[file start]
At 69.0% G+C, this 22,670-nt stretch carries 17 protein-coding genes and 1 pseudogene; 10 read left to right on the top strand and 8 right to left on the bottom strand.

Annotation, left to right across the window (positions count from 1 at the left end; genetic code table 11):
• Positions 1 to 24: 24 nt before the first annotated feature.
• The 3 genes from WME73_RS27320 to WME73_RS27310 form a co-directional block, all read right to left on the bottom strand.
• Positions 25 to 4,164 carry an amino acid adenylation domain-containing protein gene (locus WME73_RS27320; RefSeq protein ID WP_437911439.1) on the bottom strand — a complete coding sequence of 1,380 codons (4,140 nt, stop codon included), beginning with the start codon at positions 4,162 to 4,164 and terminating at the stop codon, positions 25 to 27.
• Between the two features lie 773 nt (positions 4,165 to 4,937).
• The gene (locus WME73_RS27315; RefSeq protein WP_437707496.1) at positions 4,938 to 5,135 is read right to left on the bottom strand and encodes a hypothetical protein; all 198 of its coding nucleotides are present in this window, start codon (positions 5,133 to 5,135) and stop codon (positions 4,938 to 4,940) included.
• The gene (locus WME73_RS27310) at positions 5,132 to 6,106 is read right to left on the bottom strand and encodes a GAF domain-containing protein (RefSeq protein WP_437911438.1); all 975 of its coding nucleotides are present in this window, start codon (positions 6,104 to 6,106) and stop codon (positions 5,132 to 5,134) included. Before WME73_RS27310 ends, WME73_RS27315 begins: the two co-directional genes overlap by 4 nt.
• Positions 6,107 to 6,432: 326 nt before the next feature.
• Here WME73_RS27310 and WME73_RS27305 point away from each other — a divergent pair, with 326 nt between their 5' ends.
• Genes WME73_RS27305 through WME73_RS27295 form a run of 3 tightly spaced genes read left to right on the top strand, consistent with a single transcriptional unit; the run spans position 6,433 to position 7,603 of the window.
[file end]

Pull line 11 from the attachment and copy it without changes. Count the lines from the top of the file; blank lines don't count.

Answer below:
• Genes WME73_RS27305 through WME73_RS27295 form a run of 3 tightly spaced genes read left to right on the top strand, consistent with a single transcriptional unit; the run spans position 6,433 to position 7,603 of the window.